Gentrification by the Numbers
What’s Happening and How to Help
by Tom King
What’s Happening and How to Help
by Tom King
How many hours would you have to work each week to afford to live in Massachusetts?
If you earn MA minimum wage (currently $11.00/hr):
And then there’s Boston. . .
“A household needs to earn an estimated $120,900 annually to comfortably afford a median-priced, 2- bedroom apartment in Boston.” ϕ
That’s the sixth highest housing wage in the country.⟊
Income inequality increases; affordable housing decreases
Housing crises become health crises
The very folks whom artists, creative thinkers, and change agents want to engage can be displaced by the success of creative investments in their communities, particularly as predominantly white artmakers and consumers open creative spaces in communities historically marginalized by race, ethnicity, or class. What, then, should be the role of the arts and creativity in supporting just communities?
All individuals and communities have a right to cultural heritage, artistic expression, and beauty. What Malo Andre Hutson has called “creative, place-based community development strategies” can help existing residents and communities build resilience, make and maintain a sense of place, and preserve local knowledge and cultural memory. ❥ This works best, as Dee Schneidman, Program Director, Research & Creative Economy at the New England Foundation for the Arts (NEFA), has documented, when creative workers and change agents share a sense of place and engage community stakeholders—civic leaders, schools and other anchor institutions, local businesses, and residents—from the ground up. ☩ Sharing and performing stories can create conversations between new and existing residents. Creators can work with community members on strategies of self-determination and self representation; create green spaces and spaces for reflection; and provide access to the arts and arts education. As Joe Kriesberg has observed, “[Community Development Corporations] and others are increasingly using the arts and creative place-making (and place-keeping) to claim (and retain) their communities’ historic and cultural narratives.” ❖ Artists and creators can thus facilitate the process of“work[ing] with local community groups to help ensure that low- and moderate income residents can benefit from the expanded economic, educational, and social opportunities present in gentrifying neighborhoods,” argues Ingrid Gould Ellen. ⚘ The arts, in short, are a key component of “sustainable healthy communities”— economically strong, environmentally clean, and socially just communities[.]” ❥
Insist that developers sign legally binding Community Benefits Agreements to ensure that existing residents have a voice in the process and benefit from development.
Support higher, fair, living wages so that folks can afford to live in or near the communities in which they work. Income disparity is a driver of displacement.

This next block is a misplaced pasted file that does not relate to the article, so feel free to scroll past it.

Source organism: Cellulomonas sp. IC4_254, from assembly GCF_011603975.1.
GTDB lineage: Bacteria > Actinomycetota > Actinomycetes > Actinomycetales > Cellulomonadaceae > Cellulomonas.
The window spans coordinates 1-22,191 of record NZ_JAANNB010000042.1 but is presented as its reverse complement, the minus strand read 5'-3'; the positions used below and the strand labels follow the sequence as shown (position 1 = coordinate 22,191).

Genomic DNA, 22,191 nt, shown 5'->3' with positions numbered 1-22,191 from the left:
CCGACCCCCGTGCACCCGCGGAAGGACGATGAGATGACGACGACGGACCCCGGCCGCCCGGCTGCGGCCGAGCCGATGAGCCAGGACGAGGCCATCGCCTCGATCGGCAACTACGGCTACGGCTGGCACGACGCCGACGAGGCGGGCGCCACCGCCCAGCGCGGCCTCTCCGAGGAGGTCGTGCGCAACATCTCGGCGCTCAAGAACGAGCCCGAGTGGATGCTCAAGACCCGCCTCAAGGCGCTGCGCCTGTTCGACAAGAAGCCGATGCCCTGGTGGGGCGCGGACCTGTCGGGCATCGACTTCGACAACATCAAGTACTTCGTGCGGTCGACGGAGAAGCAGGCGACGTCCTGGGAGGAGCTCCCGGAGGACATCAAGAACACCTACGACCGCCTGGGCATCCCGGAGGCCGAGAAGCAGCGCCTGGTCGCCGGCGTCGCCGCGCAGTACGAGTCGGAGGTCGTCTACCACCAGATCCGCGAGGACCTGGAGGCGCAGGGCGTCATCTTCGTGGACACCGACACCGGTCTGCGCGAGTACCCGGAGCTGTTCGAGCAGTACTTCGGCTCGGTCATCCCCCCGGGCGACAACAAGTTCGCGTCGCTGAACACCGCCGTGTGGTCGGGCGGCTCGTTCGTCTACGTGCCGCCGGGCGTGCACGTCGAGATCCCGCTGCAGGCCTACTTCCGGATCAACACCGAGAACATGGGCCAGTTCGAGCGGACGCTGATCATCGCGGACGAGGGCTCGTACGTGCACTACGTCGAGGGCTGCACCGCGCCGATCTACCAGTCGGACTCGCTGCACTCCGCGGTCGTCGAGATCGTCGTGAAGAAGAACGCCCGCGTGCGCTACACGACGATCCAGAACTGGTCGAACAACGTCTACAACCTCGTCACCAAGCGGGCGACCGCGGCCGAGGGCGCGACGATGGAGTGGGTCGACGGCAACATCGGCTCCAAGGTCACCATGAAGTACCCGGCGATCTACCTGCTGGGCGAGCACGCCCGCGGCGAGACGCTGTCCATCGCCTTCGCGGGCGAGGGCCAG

Join grassroots resistance movements:
Advocate for governmental and community interventions in the so-called free market and market orthodoxy, through:
Advocate for just cause eviction and right-to-purchase legislation, protecting tenants when speculators buy buildings and prohibiting owners from using no-fault eviction notices to move out existing renters.
Encourage your city to refuse tax breaks for wealthy companies moving into your area. Ask your city to require highly profitable tech companies (from biotech to Amazon) and anchor institutions (such as nonprofit hospitals and universities) to support and invest in the cities and communities in which they are located.
❥ Malo Andre Hutson, “A Shared Future: We Live Here Too: Incorporating Residents’ Voices in Mitigating the Negative Effects of Gentrication,” Joint Center for Housing Studies of Harvard University, 16 May 2018, online (http://www.jchs.harvard.edu/research-areas/working-papers/shared-future-we-livehere-too-incorporating-residents-voices)
❖ Joe Kriesberg, “Strategies for Responding to Gentrification,” Joint Center for Housing Studies of Harvard University, 4 June 2018, online (http://www.jchs.harvard.edu/blog/strategies-forresponding-to-gentrification/).
☩ Dee Schneidman, “Creative Communities Exchange (CCX): Learning from New England Creative Economy Initiatives,” New England Foundation for the Arts (NEFA), June 2016, online (http://www.nefa.org/sites/default/files/atoms/files/CCX%20report%20v0630.pdf).
⚘ Ingrid Gould Ellen, “A Shared Future: Can Gentrification Be Inclusive?,” Joint Center for Housing Studies of Harvard University, 16 May 2018, online (http://www.jchs.harvard.edu/research-areas/workingpapers/shared-future-can-gentrification-be-inclusive).